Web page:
Who is the top offensive newcomer that can make an impact this year?
LT Faraji Wright. The Broncos did a very strange thing this offseason. They moved their best offensive lineman, LT Nate Potter, to guard. Why? Because Faraji Wright told them to, that’s why.
Wright and Wright clone Charles Leno were such up-and-coming stars in the BSU system that Bronco coaches were forced to make room for them. Inside went Potter, and Wright and Leno were left to duke it out for starting honors in his place.
I’m going with Wright for the starting role based on what little I have seen of him in practices and scrimmages. Plus, his name is not synonymous with the man who ruined late night television. Had there been a Charles O’Brien, I would have voted for him.
Who is the top defensive newcomer that can make an impact this year?
DE Tyrone Crawford. There is only one spot on the Boise State defense that had to be replaced this offseason (although the Bronco coaching staff said everyone’s spots are fair game, so there goes that fun stat).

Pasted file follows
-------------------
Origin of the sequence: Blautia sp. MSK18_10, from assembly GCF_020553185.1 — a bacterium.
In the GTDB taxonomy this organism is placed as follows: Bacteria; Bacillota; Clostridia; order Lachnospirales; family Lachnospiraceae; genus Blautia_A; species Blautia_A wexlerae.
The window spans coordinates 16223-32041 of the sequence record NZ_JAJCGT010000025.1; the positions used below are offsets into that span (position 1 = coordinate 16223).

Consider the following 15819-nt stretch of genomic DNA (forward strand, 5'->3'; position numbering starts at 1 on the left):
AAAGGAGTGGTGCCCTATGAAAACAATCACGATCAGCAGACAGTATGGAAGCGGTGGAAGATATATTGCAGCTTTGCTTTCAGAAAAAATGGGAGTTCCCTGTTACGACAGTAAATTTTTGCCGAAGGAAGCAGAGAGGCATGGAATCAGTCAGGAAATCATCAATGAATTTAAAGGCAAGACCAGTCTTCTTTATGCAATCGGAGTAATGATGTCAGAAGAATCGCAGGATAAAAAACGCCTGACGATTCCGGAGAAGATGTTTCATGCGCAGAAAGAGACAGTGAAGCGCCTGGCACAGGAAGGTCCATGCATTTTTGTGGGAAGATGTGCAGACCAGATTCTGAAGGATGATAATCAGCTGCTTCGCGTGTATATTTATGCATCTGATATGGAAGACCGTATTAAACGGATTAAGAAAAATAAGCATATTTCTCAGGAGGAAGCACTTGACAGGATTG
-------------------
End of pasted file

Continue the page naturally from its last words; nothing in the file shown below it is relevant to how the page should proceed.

You will hear a lot about CBs Jerrell Gavins and Jamar Taylor, stepping into the vacant spot at cornerback. But chances are that you will hear Crawford’s name plenty, too, once the season kicks off. A Canadian JUCO transfer, Crawford is expected to seriously contend for a starting spot this season on the defensive line. Will he overtake Winterswyk or McClellin? Quite possibly. But even if he doesn’t, the Boise State coaches rotate their defensive linemen often enough that he will make an impact.
Former DE Byron Hout (he of the LeGarrette Blount punch) was moved to MLB to make room for Crawford, and Hout was a really good DE. Crawford must be something special.
Make sure you check out OBNUG prior to and after the big Virginia Tech showdown. You can also follow them on Twitter @OBNUG.
Next Up: Louisiana Tech Bulldogs